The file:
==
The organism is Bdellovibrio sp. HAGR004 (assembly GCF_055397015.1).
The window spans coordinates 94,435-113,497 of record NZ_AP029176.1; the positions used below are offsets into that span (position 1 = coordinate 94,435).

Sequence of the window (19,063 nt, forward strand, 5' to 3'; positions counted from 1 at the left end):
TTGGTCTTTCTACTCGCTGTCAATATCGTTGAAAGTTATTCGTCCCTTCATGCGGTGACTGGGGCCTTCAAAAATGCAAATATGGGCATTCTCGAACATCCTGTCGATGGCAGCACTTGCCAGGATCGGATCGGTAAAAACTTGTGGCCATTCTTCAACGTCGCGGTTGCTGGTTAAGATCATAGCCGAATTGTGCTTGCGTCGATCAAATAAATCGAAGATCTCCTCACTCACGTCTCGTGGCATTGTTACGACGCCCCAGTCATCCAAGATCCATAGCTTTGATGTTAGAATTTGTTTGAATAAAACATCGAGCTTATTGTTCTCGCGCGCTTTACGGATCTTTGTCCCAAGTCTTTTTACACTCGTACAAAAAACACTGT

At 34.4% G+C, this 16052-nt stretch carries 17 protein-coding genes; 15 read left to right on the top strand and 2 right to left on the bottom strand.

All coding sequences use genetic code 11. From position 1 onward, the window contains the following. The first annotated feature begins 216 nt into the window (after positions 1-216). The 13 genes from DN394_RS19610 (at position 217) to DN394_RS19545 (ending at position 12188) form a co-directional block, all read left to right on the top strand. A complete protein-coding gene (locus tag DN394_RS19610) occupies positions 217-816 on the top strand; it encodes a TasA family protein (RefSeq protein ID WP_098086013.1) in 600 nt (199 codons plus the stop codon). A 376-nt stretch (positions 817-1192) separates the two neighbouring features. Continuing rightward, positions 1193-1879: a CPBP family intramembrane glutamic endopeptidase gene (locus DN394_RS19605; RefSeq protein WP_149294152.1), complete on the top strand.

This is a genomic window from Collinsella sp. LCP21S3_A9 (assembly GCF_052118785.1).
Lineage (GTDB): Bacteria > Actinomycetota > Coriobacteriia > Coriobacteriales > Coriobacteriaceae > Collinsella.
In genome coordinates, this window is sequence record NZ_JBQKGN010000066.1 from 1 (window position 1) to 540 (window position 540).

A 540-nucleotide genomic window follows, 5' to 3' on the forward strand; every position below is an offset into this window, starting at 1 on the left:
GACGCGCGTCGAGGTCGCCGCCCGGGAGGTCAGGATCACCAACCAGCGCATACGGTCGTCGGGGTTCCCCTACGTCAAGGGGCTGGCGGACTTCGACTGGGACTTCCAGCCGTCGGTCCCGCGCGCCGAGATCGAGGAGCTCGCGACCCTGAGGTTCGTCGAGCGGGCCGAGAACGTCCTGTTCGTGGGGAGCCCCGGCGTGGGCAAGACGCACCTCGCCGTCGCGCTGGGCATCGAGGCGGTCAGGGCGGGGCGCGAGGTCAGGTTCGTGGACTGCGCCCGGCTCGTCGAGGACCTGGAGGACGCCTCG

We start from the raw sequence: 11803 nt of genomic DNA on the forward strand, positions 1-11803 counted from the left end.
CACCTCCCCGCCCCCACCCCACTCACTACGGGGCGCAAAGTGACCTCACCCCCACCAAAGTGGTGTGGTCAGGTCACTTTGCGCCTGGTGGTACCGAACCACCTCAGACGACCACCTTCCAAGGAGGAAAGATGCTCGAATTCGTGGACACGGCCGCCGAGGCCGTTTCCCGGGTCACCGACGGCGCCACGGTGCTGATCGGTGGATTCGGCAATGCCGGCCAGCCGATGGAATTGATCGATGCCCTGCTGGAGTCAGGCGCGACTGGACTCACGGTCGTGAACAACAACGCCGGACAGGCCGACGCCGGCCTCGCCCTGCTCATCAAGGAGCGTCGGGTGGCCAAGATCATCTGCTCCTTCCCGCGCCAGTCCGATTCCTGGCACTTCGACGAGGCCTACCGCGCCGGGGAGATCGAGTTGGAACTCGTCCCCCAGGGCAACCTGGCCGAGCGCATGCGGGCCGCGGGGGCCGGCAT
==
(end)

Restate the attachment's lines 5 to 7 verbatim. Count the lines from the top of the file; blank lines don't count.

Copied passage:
At 34.4% G+C, this 16052-nt stretch carries 17 protein-coding genes; 15 read left to right on the top strand and 2 right to left on the bottom strand.

All coding sequences use genetic code 11. From position 1 onward, the window contains the following. The first annotated feature begins 216 nt into the window (after positions 1-216). The 13 genes from DN394_RS19610 (at position 217) to DN394_RS19545 (ending at position 12188) form a co-directional block, all read left to right on the top strand. A complete protein-coding gene (locus tag DN394_RS19610) occupies positions 217-816 on the top strand; it encodes a TasA family protein (RefSeq protein ID WP_098086013.1) in 600 nt (199 codons plus the stop codon). A 376-nt stretch (positions 817-1192) separates the two neighbouring features. Continuing rightward, positions 1193-1879: a CPBP family intramembrane glutamic endopeptidase gene (locus DN394_RS19605; RefSeq protein WP_149294152.1), complete on the top strand.

This is a genomic window from Collinsella sp. LCP21S3_A9 (assembly GCF_052118785.1).